• Mal Grey

The Glen at the Back of Beyond - Loch Glencoul


The remote and wonderful Loch Glencoul

I don't know whether the translation is really true, found lurking on the world-wide-web, but it is certainly apt, this really is the Back of Beyond. Glencoul lies at the head of the eponymous loch, reachable only by tortuous paths, or by water. We'd chosen the latter approach, paddling in the 4 miles or so from the lovely hamlet of Kylesku and its magnificent arcing bridge. Said bridge replaced the ferry, where once it could take several hours to wait your turn to cross, for only a few cars could be carried at a time.



Our plan was to paddle our open canoes from the old ferry slipway, setting off at low tide and using the riding tide to aid our journey a little. However, it transpires that low tide means the water doesn't reach the bottom of the ramp, and it was far easier to launch from the small sheltered cove by the fishing jetty a few hundred metres to the south.


Paddling these big lochs in an open canoe isn't something to undertake lightly. Tidal currents need to be understood, hence we were starting on the slack, and most importantly the wind must be low. We are also a little unusual for a group heading into wild country, as we comprise 5 adults and 3 children between 6 and 10 years old. The kids have been doing this all their lives, though, so have more experience than many adults! As it was, the inner loch had been calm as we drove down the hill and though there was a bit of a breeze, the waves were still manageable.


Spotting sea urchins along the low tide line

Typically, once our loads of equipment and bags of wood for fuel were loaded, the wind had picked up. As we left the sheltered cove, the kids fascinated by the may sea urchins clinging to the rocks, we turned a headland and ahead of us were dark clouds. Here the loch splits into two vast arms; the northerly one to the narrow confines of Glendhu, and the southerly approach our route into Glencoul. With the wind coming from the northeast, we planned a course that would cross to the shelter of the headland of Aird da Loch, between the two loch arms, hoping then to have calmer water as we hugged the shore. First, though, a 500m open water crossing into a near head-wind. After a group discussion to ensure all were happy, we set off, keeping close together.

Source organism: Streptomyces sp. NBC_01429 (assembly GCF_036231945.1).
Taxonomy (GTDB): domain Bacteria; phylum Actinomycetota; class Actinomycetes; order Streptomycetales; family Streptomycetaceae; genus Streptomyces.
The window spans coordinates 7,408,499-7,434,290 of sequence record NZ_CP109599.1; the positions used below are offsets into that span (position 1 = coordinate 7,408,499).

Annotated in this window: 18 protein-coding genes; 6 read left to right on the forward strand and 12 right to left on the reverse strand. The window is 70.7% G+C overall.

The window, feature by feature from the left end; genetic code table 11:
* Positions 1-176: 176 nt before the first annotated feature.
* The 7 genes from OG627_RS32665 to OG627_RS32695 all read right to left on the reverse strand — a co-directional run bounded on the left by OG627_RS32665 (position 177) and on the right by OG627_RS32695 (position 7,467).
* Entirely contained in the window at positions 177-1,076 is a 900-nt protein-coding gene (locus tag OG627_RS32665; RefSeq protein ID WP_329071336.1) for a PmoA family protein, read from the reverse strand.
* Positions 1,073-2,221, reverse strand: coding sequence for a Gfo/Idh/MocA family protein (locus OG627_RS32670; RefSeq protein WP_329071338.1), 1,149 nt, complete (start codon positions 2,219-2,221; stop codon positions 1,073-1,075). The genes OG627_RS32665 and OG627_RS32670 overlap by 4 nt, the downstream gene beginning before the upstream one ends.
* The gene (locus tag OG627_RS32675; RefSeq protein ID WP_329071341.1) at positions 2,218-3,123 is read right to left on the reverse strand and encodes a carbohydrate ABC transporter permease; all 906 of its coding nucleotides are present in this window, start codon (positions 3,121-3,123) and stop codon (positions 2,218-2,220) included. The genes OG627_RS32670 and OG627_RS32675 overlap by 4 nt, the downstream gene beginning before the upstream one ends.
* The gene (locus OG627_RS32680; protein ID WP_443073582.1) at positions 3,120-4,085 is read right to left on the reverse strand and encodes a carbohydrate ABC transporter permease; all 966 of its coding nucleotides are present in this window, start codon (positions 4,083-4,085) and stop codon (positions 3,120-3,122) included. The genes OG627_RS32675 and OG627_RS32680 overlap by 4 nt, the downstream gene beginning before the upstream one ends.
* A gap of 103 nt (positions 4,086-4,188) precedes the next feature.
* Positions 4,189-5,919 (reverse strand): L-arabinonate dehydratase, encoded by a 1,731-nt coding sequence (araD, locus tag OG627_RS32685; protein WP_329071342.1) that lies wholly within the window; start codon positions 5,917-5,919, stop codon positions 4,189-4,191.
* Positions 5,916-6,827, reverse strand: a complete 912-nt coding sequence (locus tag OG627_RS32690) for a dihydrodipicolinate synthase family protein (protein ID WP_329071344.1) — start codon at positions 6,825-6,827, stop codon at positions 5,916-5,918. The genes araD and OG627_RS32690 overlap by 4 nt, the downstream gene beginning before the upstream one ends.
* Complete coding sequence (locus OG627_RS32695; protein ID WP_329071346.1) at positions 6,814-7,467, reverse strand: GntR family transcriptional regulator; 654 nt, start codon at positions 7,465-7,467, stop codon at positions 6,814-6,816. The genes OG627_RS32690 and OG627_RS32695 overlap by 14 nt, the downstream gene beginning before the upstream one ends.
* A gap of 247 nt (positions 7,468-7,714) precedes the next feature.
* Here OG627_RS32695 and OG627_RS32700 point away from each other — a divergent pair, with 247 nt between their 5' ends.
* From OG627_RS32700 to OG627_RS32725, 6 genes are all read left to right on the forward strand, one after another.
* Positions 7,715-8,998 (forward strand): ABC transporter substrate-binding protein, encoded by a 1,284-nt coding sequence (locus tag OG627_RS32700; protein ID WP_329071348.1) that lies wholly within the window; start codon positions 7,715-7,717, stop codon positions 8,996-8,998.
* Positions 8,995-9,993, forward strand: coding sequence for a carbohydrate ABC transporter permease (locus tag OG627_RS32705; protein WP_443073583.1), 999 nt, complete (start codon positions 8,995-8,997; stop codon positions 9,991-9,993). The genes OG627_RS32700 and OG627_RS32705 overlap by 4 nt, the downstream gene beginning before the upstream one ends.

Heading out onto the loch as the squall moves in

Almost as soon as we left the western shore, the wind got up and a squall arrived. Freezing hail pelted us, and suddenly the waves were that little bit bigger, a few with whitecaps, always a sign of approaching the sensible limit in such canoes. Heads down, we paddled hard, taking the waves close to head on. We were fine, but it was hard, chilly, work and we were glad to arrive in calm water beneath the headland, as the sun broke through.


The rest of the journey in was far less exposed, but inevitably we never found the shelter, always the wind was funnelled strait into our faces, sometimes slowing us down so much we felt we were hardly making any progress. The hills closed in around us, the loch now fjord-like, and the glen ahead a wild scene of vast, shining, rocky walls beneath cloud-topped, snow-clad mountains.


As we finally neared our destination at the head of the loch, a magical moment. From the cliffs to our left, a huge shape suddenly launched into the air. With wings seemingly the size of a pair of doors, a white-tailed sea eagle soared above us, chased and harried by a raven that looked tiny in comparison. What a welcome to our wilderness home.

A white tailed sea eagle, mobbed by a raven, soars over Eas a' Chual Aluinn

We'd planned to camp somewhere at the head of the glen. However, Glencoul is the site of a snug little two-room bothy, remarkably a former school house on the side of the empty estate house next door. There was nobody else in residence, and this proved too tempting. As we were a fairly large group, we were technically pushing the limits of the bothy code on groups, so I put an entry into the book saying we'd move out and camp if anybody arrived whilst we were wandering the glen elsewhere, and we left one room clear during the day.


Glencoul Bothy

Living at the this bothy was a remarkable experience. The next couple of days were simply wonderful. The weather was typically Scottish; we had pretty much everything from sunshine to snow, and one of the kids summed up the Highland weather by complaining "I'm too warm and its snowing". Never was it so bad that we were cooped up inside for long, though, and we spent most of our time exploring the shoreline, or sitting on whichever side of the building was sheltered from the cutting wind.


Quinag from the shoreline outside our home for the night